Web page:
The good news is that in mediation, you can negotiate an outcome each spouse finds fair, and you have a lot of flexibility.
You also have to determine what marital property is, what the difference between marital and separate property is, and what happens when separate property is converted into community property or vice versa.
None of which is very easy to do.
Once you've got that all figured out, you now need to value all of your community property.
Which is also challenging!
Let's say you and your spouse own a house and one of you wants to buy the other out. Since the year 2000, housing prices are up 200%, with two years (2013 and 2020) registering gains of at least 30% year-over-year).
So what happens if you paid your now ex-spouse a premium to buy them out and then the very next year after your divorce has been finalized, there's another market bubble just as there was in 2009 where housing prices in California plummeted 25%?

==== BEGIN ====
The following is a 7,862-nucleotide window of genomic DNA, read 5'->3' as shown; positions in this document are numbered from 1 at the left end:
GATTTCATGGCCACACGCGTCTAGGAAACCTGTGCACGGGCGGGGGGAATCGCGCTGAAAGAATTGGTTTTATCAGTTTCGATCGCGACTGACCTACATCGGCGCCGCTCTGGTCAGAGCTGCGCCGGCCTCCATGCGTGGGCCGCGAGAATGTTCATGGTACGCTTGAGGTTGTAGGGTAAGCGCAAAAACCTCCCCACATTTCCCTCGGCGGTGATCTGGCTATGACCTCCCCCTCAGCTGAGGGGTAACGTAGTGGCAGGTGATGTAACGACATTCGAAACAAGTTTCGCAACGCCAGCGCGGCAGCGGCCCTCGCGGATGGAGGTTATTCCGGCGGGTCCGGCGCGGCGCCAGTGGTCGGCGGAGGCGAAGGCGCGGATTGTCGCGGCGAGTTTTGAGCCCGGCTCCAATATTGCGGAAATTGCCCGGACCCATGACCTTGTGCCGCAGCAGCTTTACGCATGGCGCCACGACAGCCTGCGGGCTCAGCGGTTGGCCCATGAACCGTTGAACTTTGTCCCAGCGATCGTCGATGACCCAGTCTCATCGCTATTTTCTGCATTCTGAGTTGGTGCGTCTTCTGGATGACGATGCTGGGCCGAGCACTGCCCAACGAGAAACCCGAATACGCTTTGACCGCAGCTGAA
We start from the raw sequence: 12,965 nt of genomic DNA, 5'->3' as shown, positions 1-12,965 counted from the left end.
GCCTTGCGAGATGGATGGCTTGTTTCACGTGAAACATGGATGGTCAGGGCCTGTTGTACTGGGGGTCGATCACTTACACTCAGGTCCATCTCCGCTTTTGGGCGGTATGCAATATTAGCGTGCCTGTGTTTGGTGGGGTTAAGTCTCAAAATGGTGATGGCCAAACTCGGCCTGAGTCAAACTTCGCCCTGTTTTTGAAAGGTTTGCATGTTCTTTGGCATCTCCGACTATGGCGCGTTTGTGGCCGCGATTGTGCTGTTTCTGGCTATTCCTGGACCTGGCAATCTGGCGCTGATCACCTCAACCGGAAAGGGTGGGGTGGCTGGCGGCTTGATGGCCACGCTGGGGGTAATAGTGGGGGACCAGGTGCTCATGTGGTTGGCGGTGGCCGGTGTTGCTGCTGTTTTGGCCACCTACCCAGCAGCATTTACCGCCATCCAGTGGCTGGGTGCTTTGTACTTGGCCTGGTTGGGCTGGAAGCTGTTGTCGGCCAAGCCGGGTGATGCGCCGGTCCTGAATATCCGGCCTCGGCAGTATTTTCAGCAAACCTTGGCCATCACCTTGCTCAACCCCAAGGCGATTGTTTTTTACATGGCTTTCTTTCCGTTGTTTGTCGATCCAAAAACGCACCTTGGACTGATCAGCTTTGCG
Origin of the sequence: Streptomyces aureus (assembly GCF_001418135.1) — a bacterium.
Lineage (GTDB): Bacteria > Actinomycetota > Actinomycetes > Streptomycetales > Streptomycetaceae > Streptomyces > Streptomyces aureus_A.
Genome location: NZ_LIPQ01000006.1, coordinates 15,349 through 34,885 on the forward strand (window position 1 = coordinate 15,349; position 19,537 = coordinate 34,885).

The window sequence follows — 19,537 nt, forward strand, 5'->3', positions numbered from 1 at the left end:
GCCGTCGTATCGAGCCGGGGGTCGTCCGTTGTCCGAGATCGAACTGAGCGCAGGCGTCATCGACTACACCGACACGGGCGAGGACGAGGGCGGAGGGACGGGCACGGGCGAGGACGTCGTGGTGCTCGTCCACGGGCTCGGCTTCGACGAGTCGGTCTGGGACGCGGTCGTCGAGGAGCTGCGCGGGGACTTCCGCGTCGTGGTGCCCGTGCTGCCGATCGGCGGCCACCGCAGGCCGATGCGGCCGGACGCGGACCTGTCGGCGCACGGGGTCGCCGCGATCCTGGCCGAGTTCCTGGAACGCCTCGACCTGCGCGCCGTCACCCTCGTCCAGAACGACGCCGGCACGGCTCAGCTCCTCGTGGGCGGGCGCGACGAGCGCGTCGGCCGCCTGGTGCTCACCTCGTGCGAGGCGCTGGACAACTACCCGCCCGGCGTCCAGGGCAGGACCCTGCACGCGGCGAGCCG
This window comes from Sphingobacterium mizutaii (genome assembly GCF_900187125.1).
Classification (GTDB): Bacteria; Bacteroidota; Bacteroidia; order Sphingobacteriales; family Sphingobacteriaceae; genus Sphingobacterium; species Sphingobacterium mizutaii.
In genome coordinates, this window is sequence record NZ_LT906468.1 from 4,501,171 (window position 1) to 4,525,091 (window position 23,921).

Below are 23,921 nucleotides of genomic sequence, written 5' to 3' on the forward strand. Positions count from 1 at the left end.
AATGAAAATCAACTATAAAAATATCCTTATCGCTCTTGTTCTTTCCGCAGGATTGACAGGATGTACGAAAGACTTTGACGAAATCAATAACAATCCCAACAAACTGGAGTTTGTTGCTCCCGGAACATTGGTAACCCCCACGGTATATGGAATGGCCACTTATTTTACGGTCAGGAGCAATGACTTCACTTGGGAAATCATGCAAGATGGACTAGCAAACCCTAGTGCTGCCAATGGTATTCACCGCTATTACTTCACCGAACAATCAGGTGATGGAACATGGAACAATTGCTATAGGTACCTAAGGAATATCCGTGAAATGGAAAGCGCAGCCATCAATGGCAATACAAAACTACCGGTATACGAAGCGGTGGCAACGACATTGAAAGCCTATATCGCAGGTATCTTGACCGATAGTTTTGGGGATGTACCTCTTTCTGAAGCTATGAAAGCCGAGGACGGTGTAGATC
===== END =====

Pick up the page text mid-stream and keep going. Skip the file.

Is there anything that can be done during your divorce negotiations to ensure this doesn't happen? (The answer is yes if you work with an experienced mediator)
Here's another example:
Despite a recent wave of relocations by tech companies to Austin and Miami, Silicon Valley (and California in general), is still the tech capital of the United States.
So if you live and work for a tech company in the greater San Jose area, it's common to own complex, non-traditional assets such as private company stock.
But given that these stocks don't trade on the open markets and are often illiquid (but still subject to community property division,) how do you value (and share) them during your divorce negotiations?
And what about the tax implications of doing so?
To learn more about how community property works in California, read: California Community Property and Divorce: Not Always 50-50.
Some people choose to speak with a divorce lawyer during or after mediation is completed, while others explicitly choose to get a divorce in California without a lawyer.